Campaigners in Cliffe, Kent, have been celebrating that the idea of a new airport in their area has been discarded.

Birmingham's new runway will be "subject to stringent measures to limit noise and improve access", says the plan.

Proposals for a new airport at Rugby and Coventry have been rejected.

Terminal development

But East Midlands Airport will expand, although without a new runway.

And land will be kept ready in Edinburgh for a possible runway by 2020, alongside a "substantial terminal development".

There could also be possible runway extensions too at Aberdeen and Inverness.

ENGLISH REGIONS
New runway at Birmingham
No new Midlands airport, East Midlands to expand without new runway
Extra terminal and runway extension at Bristol
Extra terminal capacity at Manchester and Liverpool Lennon
Expanded terminal and runway at Newcastle

Manchester Airport will get "additional capacity" and Bristol will get both a runway extension and an extra terminal.

The National Air Traffic Services, which provides air traffic control services to aircraft flying in UK airspace, said it was pleased the government wanted to expand existing airports rather than build new ones.

"Airports are not just about land, they are about airspace as well, and building a new airport in the South East would simply add even more complexity into an already complex system," Nats said.

Fierce opposition

For the Conservatives, shadow transport secretary Theresa May said the plans would "only deliver blight to millions of people living around airports across this country".

And Liberal Democrat transport spokesman John Thurso said more should be done to manage demand.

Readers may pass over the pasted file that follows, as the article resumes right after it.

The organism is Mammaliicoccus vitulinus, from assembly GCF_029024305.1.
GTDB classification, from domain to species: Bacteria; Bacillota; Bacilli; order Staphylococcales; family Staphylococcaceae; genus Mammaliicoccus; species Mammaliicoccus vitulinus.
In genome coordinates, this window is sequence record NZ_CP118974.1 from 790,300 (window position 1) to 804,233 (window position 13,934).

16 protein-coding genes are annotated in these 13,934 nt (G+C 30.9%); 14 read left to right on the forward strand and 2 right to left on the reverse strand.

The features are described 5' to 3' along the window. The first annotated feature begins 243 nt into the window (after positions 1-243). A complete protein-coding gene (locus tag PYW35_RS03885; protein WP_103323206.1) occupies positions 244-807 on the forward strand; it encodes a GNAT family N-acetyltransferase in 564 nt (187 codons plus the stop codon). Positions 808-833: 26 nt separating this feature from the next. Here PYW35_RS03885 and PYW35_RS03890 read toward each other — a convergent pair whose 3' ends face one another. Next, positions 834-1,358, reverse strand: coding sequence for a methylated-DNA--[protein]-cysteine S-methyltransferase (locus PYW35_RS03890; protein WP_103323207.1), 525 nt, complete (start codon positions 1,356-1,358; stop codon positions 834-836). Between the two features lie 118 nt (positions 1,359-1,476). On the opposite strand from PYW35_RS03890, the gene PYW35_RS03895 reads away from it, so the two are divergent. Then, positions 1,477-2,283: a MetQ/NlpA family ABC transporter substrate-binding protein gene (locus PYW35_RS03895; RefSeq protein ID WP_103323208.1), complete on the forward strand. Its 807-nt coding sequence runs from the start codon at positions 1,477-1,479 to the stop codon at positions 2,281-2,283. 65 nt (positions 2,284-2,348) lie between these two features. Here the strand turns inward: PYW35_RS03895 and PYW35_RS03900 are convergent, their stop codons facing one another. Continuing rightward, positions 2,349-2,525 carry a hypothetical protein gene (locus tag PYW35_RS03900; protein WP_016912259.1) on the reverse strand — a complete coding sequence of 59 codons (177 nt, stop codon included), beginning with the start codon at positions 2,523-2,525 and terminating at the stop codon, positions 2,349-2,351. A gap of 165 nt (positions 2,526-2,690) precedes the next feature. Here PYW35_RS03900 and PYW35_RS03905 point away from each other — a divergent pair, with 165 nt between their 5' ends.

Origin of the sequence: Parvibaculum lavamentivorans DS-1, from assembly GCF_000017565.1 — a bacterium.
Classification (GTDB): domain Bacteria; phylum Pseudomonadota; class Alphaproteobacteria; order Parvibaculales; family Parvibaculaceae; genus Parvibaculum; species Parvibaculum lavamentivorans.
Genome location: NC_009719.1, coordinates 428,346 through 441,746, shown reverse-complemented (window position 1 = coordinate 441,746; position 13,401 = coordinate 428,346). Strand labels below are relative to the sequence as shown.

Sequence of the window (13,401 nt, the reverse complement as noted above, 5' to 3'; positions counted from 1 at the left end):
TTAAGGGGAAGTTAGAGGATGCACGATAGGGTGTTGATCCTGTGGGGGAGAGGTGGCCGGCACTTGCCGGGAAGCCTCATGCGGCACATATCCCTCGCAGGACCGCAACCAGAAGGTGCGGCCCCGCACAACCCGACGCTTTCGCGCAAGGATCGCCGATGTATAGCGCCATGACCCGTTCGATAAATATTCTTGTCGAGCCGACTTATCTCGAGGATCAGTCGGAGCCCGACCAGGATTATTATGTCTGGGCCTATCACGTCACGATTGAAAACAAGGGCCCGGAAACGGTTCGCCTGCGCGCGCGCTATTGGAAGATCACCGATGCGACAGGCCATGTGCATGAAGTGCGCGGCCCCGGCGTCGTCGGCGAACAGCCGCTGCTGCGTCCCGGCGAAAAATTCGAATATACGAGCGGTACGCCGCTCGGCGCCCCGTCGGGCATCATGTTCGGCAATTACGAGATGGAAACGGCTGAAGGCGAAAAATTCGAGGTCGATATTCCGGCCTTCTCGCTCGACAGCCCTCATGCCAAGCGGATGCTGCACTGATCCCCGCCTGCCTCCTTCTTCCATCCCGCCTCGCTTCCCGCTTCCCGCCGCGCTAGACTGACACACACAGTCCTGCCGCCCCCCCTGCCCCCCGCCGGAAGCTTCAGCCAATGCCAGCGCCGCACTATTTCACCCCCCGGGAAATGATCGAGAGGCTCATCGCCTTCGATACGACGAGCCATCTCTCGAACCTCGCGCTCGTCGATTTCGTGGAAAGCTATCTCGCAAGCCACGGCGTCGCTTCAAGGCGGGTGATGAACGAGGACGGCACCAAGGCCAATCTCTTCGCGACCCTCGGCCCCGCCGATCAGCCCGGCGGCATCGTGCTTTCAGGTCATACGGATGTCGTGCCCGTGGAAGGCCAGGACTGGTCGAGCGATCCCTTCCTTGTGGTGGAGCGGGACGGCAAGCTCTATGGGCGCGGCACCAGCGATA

A vociferous local group, including celebrity chef Jamie Oliver, is fiercely opposed to an extra runway at Stansted, in Essex.

SCOTLAND, WALES AND NORTHERN IRELAND
Possible new runway at Edinburgh by 2020
Possible runway extensions at Aberdeen and Inverness
Capacity to increase at Cardiff but no new south-east Wales airport
Belfast Airport to grow within existing boundaries to serve forecast demand

Stop Stansted Expansion chairman Norman Mead called the idea illogical and undeliverable.

"The government's 'green' credentials are now totally discredited by this White Paper whose clear message is 'to hell with protecting the environment, our national heritage and local communities - planes take priority'," he said.

John Stewart of HACAN Clearskies, a group fighting any major growth at Heathrow, told BBC News it was concerned about air pollution, the "constant drone of aeroplanes overhead" and "aviation's growing contribution to global warming".

Father Phil Hughes, St Mary the Virgin Parish Church, Harmondsworth, said: "We're all extremely concerned - we've had a massive campaign to literally keep our community on the map."

British Airways chief executive Rod Eddington called the Heathrow decision excellent news for the aviation industry, businesses and tourism.



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The BBC's Simon Montague
"Fitting bigger airports into a small country is a tough job"